A proposed medical building at 272 Ponce. (Special: Slide provided to DAFC)
A proposed medical building at 272 Ponce. (Special: Slide provided to DAFC)

By Maggie Lee

A would-be developer of a Midtown medical tower and Lidl site revealed details of his plan to a Fulton board Tuesday, while asking for a tax break worth $1.8 million over 10 years.

The company’s plan is for a 7-story medical office building atop a Lidl grocery store on Ponce on the block across from Krispy Kreme, according to Aaron Fortner of Capital City Real Estate, speaking to the board of the Development Authority of Fulton County.

Right now, the Ponce side of the block between Penn and Argonne avenues is heavy on surface parking and comparatively light on businesses.

Capital City proposes a 115,000 square-foot medical office and the Lidl, all atop buried parking on about 1.2 acres of land at Ponce and Penn.

Fortner said getting Lidl can’t happen without a property tax abatement.

“We do need the tax abatement to make this work for them and they will not come into the deal without it,” Fortner told the board.

He said that it’s costly to build buried parking on that site, but yet the building won’t be able to attract medical rents as high as the highest-rent buildings on Peachtree do.

His pitch divided the board.

Board member Steve Broadbent asked about supply and demand for medical office space, and the developer’s argument that there’s high demand for such space in Midtown, but yet the idea that the building can’t fetch the highest rents in the neighborhood.

“If there’s an unmet need for medical office space, it seems like it would get taken up very quickly,” Broadbent said, before his “no” vote.

Board chair Michel Turpeau said the grocery affordability component is what got his attention — the prospect of folks buying food for less than they might pay at, say, Trader Joe’s. Turpeau voted “yes.”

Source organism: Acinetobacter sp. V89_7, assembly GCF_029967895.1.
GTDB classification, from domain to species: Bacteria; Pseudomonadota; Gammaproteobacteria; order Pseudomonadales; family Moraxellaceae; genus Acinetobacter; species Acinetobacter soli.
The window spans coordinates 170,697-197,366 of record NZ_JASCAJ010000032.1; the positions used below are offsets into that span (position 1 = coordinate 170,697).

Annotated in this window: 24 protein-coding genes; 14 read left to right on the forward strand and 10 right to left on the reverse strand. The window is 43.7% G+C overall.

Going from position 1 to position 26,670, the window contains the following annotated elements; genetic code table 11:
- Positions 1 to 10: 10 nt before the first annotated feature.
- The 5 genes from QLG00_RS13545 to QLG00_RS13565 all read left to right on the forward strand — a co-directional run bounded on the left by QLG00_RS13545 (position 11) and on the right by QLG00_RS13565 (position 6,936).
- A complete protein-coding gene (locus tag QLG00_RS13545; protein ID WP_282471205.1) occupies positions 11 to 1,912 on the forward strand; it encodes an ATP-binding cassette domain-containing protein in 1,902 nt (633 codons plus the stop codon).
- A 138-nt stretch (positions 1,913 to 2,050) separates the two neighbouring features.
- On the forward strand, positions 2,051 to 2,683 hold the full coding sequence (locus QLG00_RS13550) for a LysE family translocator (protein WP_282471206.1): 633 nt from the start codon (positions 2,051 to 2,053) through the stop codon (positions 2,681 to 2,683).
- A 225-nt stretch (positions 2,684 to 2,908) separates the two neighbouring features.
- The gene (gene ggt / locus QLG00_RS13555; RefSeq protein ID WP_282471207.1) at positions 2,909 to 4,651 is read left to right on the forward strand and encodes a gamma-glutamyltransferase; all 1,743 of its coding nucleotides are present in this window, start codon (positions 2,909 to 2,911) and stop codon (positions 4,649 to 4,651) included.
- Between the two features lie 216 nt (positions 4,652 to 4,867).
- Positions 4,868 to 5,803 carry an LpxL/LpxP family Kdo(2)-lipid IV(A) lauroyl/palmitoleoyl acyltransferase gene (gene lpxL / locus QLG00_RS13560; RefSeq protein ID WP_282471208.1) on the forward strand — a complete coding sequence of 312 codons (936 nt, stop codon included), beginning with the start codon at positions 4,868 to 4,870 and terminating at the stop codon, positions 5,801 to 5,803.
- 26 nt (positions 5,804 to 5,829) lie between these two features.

Overall, the abatement got preliminary approval by a 5-3 vote with one abstention. The developer would need to request a second vote to finalize the tax break.

Capital City’s development would also include 59 residential units, but that’s not part of the property that would get a property tax abatement if the deal is finalized with a second Fulton board vote.

Capital City has been working on the plan for more than a year and it’s gone through revisions. One earlier version would have been much more residential. There was some neighborhood chatter about an earlier version perhaps being too tall or creating too much traffic for some neighbors’ liking.

The site is on Midtown Neighbors’ Association’s radar.

“The Midtown Neighborhood has a strong interest in the evolution of the Ponce corridor from Spring Street to the BeltLine,” said MNA via email Tuesday.  “Every available site is an opportunity to embrace innovative design and thoughtful community engagement. Those opportunities should not be wasted.  We appreciate developers that strive to make the best use of a site and take seriously the impact of their building on the community for decades to come.  Despite the current absence of any variance or rezoning need, MNA Land Use has a commitment from the Capital City development team to meet with our organization to review their concept in January.  We are looking forward to it. “

Other DAFC business

The board of Fulton’s development authority also granted final approval for other property tax breaks in the city of Atlanta.